190615 Bluebonnet Swamp Ramble

2 Jul

It is easy for a visitor to Louisiana (LA) to mistakenly assume that New Orleans is the capital of the State. New Orleans was indeed the capital of the Spanish and French administered Louisiana.

It is said that the shift of the capital from New Orleans to Baton Rouge in 1864 took place to reduce the tensions between the largely Creole population of New Orleans and the Anglo American population.

Slightly earlier, in 1829-31 the capital of LA was shifted to Donaldsville, 105 kms due West from New Orleans, on the west bank of the Mississippi. This was a failed experiment and the capital shifted back to New Orleans despite the socio-cultural tensions between French speaking Creoles and English speaking Anglo Americans.

The Louisiana State Capitol was designed as a modern skyscraper rather than as a traditional “rotunda-dome-and-wing” capitol instead of being modeled after the US Capitol in Washington.

In 1699, when a French exploration party first visited the site on which Baton Rouge stands today, they came to a spot on the Mississippi where a stream separated the hunting grounds of the Bayougoula and Houmas Indians. They saw a totem pole with the heads of fish and bear which had been sacrificed. The blood stained 30 foot high totem pole was red in colour, giving rise to the name, Baton Rouge (Red Stick) which has remained to this day.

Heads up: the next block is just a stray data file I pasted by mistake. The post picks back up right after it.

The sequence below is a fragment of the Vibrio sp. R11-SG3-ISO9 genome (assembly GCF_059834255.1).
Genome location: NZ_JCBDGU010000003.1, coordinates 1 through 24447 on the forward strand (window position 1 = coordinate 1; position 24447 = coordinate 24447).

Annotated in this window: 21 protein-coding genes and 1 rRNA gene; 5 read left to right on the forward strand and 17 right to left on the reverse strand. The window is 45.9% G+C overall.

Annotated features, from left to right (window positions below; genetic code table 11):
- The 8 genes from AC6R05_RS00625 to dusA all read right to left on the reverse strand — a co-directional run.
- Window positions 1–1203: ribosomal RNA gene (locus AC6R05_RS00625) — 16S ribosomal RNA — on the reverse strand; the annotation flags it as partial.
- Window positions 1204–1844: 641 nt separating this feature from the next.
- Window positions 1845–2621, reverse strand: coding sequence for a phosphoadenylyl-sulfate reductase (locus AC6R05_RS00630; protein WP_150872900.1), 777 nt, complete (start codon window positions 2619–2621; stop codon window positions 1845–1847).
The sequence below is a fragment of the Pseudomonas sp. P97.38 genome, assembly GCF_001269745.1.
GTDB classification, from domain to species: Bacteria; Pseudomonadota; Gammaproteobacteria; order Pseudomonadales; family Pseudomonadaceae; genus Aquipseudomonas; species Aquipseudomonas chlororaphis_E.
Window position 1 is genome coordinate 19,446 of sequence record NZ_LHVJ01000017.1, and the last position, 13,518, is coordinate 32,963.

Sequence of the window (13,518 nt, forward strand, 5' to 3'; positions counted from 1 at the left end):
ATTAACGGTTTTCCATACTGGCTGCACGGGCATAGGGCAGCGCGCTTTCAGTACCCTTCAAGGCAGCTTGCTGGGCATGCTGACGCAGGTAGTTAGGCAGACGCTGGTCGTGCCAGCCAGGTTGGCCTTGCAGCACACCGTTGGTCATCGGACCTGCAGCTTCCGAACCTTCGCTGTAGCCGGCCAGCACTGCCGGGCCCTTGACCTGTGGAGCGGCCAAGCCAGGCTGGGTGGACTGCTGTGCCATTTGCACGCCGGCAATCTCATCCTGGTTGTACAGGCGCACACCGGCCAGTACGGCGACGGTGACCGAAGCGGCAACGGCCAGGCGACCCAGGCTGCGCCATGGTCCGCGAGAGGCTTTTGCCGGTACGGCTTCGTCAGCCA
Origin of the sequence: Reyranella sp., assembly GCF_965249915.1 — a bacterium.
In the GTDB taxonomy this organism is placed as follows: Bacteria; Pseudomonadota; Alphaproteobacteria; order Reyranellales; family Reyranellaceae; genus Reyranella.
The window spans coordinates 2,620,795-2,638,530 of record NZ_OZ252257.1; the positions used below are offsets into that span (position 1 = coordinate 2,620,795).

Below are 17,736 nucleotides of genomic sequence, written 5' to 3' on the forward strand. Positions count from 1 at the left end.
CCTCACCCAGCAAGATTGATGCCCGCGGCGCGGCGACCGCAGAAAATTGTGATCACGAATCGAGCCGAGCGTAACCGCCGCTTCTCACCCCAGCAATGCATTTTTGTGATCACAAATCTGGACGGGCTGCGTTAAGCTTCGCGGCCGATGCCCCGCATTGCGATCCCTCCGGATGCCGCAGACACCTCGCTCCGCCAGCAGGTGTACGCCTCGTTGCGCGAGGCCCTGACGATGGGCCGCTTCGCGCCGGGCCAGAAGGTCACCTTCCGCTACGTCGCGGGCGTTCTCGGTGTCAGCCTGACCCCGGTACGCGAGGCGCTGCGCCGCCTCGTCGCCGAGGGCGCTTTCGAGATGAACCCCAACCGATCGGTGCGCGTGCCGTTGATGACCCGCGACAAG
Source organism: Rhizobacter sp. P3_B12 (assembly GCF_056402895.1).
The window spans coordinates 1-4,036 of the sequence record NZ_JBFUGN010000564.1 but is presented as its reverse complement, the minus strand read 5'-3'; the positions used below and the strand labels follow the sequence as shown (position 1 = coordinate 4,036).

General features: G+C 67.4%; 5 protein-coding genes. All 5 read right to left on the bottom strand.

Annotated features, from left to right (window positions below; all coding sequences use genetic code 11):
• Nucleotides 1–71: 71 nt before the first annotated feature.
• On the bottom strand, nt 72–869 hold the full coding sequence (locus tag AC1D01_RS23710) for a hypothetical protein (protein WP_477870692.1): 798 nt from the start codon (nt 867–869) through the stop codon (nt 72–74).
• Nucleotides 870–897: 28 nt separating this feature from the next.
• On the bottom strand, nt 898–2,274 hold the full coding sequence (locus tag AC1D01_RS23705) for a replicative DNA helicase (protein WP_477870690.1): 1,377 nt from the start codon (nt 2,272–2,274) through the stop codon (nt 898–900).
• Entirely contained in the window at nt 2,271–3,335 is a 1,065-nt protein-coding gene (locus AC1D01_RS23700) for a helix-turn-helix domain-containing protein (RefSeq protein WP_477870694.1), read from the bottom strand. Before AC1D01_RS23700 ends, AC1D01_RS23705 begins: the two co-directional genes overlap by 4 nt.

My host in Baton Rouge decided that the best introduction to the city and the region was for me to spend a few hours at the Bluebonnet Swamp.

If you do a search for New Orleans on Google Maps, you will find that it is on the coast of the Gulf of Mexico. You will find the Missiissippi River snaking down from the North West, past Baton Rouge. Large parts of Louisiana are swampland supporting its own flora and fauna. The area is famous for reptiles including snakes, turtles and alligators. Where there are swamps we have to expect swarms of mosquitoes. Typical mammals to be found are Raccoons, Otters, Nutria River Rats, Red Squirrels and Wild Pigs. Birdlife includes Great Blue Herons, Great Egrets. Pelicans, Loons, Cuckoos, Owls, Hawks, Warblers and Bald Eagles.

I spent two and a half hours rambling through the swamp which has well managed trails and signboards. The heat and humidity are as extreme as what you would find in Kerala or the Konkan coast.

Maybe because it was at high noon, I didnt see any wildlife to speak of… there was a lot of birdsong which I tried to capture in a video clip.

I must say I never saw any Bluebonnet flowers for which the swamp is named. The Bluebonnet, by the way is the State Flower of neighbouring Texas State.

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